May 19, 2010

Mussoorie's Halls of Dust

From Ruskin Bond's Mussoorie Diary in Outlook India magazine dated 17 May 2010:

"I first saw Mussoorie in 1940, when I was six years old,” I told Gautam, who is twelve. “I didn’t know you were so ancient,” said Gautam. “A bit of history,” said his sister Shristi, all of fourteen. “And what were you doing here when you were six?” asked brother Siddarth, now sixteen.


So I told him how the old Mussoorie once had six cinemas, right up to 1980, and now of course, there wasn’t a single cinema left in town. One by one they closed down—put out of business by television, DVDs and the entertainment tax. The halls are still there, locked up because the law prevents them from being used for anything else. Rows of empty seats gather dust while the silver screen grows green with mildew. You may not see the ghosts of Robert Taylor and Errol Flynn, but you might well meet the ghost of Arthur Fisher, who, for most of his adult life, was the proud projectionist at the Picture Palace—which is at the other end of Library—in Mussoorie.

The Electric Picture Palace, to give it its original name, opened in 1912, the year electricity came to the hill station. One of the country’s earliest cinemas, it survived for well on ninety years. Longer than Fisher, a poor Anglo-Indian who rests in a pauper’s grave in the Camel’s Back cemetery.


Today the vast hall is almost empty, just a handful of solitary roller-skaters looking as though they would rather be elsewhere. What happened to roller-skating? There was a time when every youngster wanted a pair of roller-skates. “Would you like a pair of skates?” I asked Gautam. “No way,” he said. “But you can get me a laptop.” That says it all, I suppose.

The simpler pleasures have given way to play-stations, sophisticated video games, personal computers and the internet. Even filmstars must learn to twitter. Politicians would be wise not to."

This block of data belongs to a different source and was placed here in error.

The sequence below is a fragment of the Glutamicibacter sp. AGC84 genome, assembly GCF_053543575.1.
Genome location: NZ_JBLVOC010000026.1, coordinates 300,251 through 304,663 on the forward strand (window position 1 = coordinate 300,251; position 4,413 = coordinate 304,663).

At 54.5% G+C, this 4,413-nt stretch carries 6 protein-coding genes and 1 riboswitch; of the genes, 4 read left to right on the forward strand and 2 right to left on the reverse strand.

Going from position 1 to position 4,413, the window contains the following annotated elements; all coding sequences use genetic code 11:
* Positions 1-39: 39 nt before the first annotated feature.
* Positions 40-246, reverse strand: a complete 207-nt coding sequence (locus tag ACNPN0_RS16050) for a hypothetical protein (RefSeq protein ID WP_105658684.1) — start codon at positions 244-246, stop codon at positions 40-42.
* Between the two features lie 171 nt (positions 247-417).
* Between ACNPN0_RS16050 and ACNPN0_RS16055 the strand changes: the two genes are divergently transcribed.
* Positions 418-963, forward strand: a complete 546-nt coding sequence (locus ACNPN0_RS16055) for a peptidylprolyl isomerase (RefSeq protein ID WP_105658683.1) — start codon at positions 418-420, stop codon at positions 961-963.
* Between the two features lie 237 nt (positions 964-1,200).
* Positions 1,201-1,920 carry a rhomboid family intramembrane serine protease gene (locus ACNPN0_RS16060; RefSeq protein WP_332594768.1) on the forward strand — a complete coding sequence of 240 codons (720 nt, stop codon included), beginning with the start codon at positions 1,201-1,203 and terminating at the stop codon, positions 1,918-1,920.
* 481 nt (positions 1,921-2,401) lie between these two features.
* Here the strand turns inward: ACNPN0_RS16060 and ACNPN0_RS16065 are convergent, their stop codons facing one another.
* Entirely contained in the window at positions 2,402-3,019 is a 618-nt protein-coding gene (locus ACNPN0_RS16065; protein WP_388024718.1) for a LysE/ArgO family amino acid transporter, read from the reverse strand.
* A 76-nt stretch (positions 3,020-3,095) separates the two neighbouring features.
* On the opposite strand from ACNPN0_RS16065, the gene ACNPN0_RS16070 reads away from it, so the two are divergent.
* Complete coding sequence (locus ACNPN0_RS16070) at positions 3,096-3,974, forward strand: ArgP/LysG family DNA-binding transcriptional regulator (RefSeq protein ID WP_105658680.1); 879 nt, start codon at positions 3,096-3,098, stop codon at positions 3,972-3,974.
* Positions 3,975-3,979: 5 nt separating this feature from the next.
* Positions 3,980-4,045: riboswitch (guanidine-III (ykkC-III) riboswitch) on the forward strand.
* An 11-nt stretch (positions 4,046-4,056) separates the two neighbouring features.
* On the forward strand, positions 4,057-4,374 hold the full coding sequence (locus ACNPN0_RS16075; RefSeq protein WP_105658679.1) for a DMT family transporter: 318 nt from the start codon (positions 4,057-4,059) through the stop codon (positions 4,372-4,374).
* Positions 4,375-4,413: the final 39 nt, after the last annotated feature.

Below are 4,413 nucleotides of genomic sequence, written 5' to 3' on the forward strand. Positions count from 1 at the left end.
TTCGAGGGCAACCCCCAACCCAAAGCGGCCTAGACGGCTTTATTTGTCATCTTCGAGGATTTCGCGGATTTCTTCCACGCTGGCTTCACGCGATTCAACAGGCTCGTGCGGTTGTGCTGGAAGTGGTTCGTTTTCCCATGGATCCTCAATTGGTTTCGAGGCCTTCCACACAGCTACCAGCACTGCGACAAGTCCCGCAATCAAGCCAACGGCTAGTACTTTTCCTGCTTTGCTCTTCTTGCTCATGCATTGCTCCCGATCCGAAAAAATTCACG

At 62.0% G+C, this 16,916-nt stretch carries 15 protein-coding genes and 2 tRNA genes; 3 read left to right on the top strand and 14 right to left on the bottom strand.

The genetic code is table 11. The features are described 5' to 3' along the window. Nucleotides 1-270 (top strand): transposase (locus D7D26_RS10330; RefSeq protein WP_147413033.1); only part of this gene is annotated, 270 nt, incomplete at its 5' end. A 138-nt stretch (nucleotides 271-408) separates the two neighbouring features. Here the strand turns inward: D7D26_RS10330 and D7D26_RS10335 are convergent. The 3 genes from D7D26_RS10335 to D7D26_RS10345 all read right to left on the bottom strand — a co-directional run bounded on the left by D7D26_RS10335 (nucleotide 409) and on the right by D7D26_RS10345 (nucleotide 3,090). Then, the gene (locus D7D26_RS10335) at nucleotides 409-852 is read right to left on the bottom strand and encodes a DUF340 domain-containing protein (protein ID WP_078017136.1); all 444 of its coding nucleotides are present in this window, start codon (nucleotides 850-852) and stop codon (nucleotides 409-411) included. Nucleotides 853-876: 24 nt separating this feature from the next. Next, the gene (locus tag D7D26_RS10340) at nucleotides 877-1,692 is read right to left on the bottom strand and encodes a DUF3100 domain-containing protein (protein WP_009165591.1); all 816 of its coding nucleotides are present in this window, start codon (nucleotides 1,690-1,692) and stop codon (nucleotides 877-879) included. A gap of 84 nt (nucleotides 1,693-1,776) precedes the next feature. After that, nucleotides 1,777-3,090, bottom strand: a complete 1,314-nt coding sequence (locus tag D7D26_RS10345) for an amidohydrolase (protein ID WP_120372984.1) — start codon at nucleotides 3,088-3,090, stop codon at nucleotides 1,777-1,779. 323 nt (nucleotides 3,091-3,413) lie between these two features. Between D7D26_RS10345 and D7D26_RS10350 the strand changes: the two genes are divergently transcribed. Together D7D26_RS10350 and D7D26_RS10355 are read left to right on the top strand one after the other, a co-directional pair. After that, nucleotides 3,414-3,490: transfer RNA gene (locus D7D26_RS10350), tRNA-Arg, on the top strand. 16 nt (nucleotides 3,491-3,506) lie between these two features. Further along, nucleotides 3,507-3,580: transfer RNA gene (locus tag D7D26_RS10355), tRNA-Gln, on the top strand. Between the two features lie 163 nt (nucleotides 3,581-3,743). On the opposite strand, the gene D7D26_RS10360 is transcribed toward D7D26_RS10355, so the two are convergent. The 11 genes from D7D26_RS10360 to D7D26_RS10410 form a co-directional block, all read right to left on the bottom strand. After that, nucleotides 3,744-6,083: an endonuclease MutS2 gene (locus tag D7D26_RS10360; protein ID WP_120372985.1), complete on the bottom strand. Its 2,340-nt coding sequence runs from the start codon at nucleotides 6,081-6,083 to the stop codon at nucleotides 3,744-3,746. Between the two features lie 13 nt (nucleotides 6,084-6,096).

Reading the above, I could visualise well the dilapidated state of the Picture Palace that Ruskin Bond was referring to for I was in Mussoorie in August last year.

I went through my almost 9 months old photographs and came across a few of the Picture Palace that are referred to above.

Of course, Mussoorie is not just about the dilapidated Picture Palace. Mussoorie, to begin with, is a hill station with beautiful views of the Himalayan mountains.

Like so many others, I too am a fan of Ruskin Bond (born 19 May 1934 in Kasauli, Himachal Pradesh, India). With subtle humor and quiet wisdom, his literary style brings out the kid in me. What I admire most about him is his unlimited enthusiasm, respect for people around him, and his deep love for nature, especially the Himalayan flora and fauna. I have not read all his books but in the few that I did, it is wonderful to read about his love for living in harmony with nature.

Though he lives in Landour since the 1960s, I was informed by the person in the photograph below that almost every Saturday, Ruskin Bond drops by at the Cambridge Book Depot. I spent just a few days in Mussoorie but did not have an opportunity to meet him.

Ruskin Bond is 76 years old today. Happy Birthday young man!


Zhu said...

It's not dilapidated, it's urban decay - which I personally find beautiful! I like places that have a soul.

Anu said...

the one reason i have wanted to go to Mussorie was to meet him! wonder if it will ever happen!

Devi said...

An absolute delight to read ur post...I have been a huge fan of Ruskin Bond..and want to meet him so much...

indicaspecies said...

I understand. Dark secrets whispering around when urban decay sets in kinda romance...hehe!
I like old structures too, except when people continue to live in them for lack of a choice in which case it can be dangerous for their lives.
So, let's call the Picture Palace in a state of urban decay or dilapidated. Either way, it is in a state of deterioration. Btw, the ''katmal'' that Ruskin Bond refers to are the bed bugs!

I have heard that he is not too happy when a crowd gathers around him, but if possible, if it doesn't disturb him and giving due respect to his right to privacy, I'd like to meet him too. Whether or not you get an opportunity to meet him, Mussoorie is well worth a visit.

Thank you for dropping by and your kind words. I intend to pass by Mussorie again while on my way to other parts of Uttarakhand, not only to make an attempt to meet Ruskin Bond again, but also to take delight in the beauty of the place.

Lakshmi said...